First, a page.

Ebola Outbreak Continues to Grow in Active Conflict Zones of the DRC


A 2-week old Ebola outbreak in the DRC has already surpassed the previous outbreak

Two weeks have passed since the declaration of an Ebola outbreak in the North Kivu Province and the death toll has already surpassed that of the previous outbreak in the Democratic Republic of the Congo (DRC).

As of August 21, the World Health Organization (WHO) has reported a total of 103 cases of Ebola virus in the North Kivu Province, including 76 laboratory-confirmed cases, 27 probable cases in deceased patients, and 34 confirmed deaths.

A total of 8 health care workers have been infected in the outbreak thus far in Mangina, a city in the province. As a result of the number of infected health care workers, the Ministry of Health has brought in an entire new staff.

“[A] worrisome problem, in Mangina is the number of health workers that are already infected with Ebola… the Mangina health facilitiy is a small facility with no more than 75 health workers…” Tedros Adhanom Ghebreyesus, PhD, director-general of the World Health Organization said in a press conference held on August 14. “Because of the contacts the other health workers may have because of the other confirmed cases, all health workers were advised to stay at home and replacement health workers were already provided to run the health facility.”

Dr. Tedros further explained that a unique concern regarding this outbreak is that it is occurring in active conflict area and a dense population. The insecurity in the region caused by rebel groups fighting in the area has resulted in over 1 million displaced Congolese individuals. Displacement has spurred high population movement both in the country and across the border into neighboring countries.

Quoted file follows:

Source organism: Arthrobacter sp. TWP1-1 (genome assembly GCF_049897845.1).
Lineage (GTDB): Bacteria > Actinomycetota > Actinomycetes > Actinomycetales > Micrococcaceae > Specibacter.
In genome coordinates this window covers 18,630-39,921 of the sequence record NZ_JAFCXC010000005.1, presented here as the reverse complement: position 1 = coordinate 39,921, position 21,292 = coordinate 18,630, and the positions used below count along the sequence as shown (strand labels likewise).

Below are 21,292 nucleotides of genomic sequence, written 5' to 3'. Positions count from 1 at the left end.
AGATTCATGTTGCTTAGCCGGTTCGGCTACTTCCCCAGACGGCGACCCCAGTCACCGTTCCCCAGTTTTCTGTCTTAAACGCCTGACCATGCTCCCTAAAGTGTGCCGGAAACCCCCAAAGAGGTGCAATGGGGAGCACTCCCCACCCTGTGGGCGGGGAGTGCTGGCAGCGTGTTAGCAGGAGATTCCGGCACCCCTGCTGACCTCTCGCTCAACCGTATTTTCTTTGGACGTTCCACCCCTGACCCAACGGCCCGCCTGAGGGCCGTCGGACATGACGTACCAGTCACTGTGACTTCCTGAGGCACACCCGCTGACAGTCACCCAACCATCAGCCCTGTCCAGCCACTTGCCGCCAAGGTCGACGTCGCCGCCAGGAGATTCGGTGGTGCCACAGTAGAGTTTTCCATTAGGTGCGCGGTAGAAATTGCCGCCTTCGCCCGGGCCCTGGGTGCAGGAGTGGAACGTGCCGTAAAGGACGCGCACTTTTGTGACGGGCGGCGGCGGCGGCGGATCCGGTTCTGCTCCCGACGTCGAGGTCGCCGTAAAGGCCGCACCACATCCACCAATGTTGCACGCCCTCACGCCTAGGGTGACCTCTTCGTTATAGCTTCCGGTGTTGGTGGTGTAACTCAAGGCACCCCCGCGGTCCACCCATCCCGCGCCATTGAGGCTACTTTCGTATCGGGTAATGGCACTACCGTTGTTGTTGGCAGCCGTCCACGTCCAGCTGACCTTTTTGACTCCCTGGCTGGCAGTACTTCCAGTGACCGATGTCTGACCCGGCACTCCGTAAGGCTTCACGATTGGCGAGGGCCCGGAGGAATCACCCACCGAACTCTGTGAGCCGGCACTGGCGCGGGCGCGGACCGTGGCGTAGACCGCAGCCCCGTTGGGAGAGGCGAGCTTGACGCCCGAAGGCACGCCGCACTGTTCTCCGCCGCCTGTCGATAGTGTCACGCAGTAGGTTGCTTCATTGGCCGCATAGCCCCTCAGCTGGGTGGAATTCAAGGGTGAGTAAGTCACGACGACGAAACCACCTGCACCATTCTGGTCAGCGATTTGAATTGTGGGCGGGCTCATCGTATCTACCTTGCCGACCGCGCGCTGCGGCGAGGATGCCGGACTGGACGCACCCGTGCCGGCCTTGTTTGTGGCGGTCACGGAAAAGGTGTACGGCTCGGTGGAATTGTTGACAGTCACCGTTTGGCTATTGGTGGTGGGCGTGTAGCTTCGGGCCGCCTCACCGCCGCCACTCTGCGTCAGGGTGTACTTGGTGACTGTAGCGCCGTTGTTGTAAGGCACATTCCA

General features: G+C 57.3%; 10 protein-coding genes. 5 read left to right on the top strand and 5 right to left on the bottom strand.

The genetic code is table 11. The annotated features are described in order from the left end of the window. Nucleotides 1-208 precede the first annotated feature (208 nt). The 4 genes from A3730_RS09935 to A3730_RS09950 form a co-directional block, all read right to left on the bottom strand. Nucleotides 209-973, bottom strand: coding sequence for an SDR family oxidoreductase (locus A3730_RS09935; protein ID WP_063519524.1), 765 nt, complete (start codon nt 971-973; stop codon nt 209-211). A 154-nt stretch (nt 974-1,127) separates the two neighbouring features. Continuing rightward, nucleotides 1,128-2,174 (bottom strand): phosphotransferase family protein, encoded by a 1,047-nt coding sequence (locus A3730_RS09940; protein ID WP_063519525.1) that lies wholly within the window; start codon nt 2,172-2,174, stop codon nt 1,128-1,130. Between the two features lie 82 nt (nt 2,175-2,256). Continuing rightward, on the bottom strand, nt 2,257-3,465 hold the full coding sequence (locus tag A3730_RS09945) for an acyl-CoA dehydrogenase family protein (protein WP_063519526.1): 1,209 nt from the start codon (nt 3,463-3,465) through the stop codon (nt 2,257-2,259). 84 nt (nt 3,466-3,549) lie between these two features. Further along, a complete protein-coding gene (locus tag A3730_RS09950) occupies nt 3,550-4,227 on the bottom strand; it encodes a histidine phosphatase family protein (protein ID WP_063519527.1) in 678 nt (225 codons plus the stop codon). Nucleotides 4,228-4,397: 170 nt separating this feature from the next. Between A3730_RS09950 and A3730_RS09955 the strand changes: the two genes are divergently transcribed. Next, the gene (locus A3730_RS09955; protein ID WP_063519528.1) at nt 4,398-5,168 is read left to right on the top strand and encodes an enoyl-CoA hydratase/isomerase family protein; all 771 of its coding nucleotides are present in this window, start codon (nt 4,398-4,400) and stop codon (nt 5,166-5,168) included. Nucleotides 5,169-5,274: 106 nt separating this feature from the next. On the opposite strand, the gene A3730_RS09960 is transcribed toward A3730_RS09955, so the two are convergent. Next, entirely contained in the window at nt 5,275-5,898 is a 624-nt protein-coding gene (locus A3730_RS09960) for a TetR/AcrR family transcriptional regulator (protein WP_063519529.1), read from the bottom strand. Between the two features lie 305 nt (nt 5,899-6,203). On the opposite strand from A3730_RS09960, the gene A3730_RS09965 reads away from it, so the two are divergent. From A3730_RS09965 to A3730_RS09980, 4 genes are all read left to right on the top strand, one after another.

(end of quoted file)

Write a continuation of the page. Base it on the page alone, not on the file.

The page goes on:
In the province, there are a number of highly active conflict zones referred to as red zones. Some red zones are inaccessible, presenting an environment for Ebola to run rampant amongst populations living within these zones. While these zones are difficult for health care workers to access, they are also difficult for individuals living in the zones to exit, thus, efforts to stop the spread of the disease are significantly hindered.

In an effort to strengthen outbreak response efforts, the WHO issued a statement calling for free and secure access in the DRC on August 23.

“It’s a place where there are huge challenges as far as security is concerned, and there is a need for us to work within the context of our colleagues in the United Nations and also to work with local communities to make sure that we have access when there is need to have access, [and so] we know it’s safe to go into places to take action,” said Mathsidiso Moeti, MsC, WHO Regional Director for Africa in a video featured in the statement.

A ring vaccination campaign will be implemented this week with the rVSV-ZEBOV vaccine, according to the latest External Situation Report issued on August 14. The vaccination of health care workers began on August 8, and at least 40 health workers have been vaccinated thus far.

The WHO has also strengthened surveillance capacities at points of entry (POEs). This effort includes 18 international POEs along the border in North Kivu; over 30 points of internal connection for travelers, refugees, and migrants, which includes transit centers and sites of congregation; and additional points of entry in other areas of the DRC, such as international airports.

To date, there have been no reported cases in the neighboring nations of Uganda and Rwanda. However, there are campaigns underway to increase awareness in these nations and health officials are making preparations in case the outbreak spreads.

Contagion® will continue to post updates as they become available.

For the most recent case counts associated with the Tenth Ebola Outbreak in the Democratic Republic of the Congo, check out the Contagion® Outbreak Monitor.

Updated on 8/22/18 at 8:41 AM EDT to reflect updated case counts.

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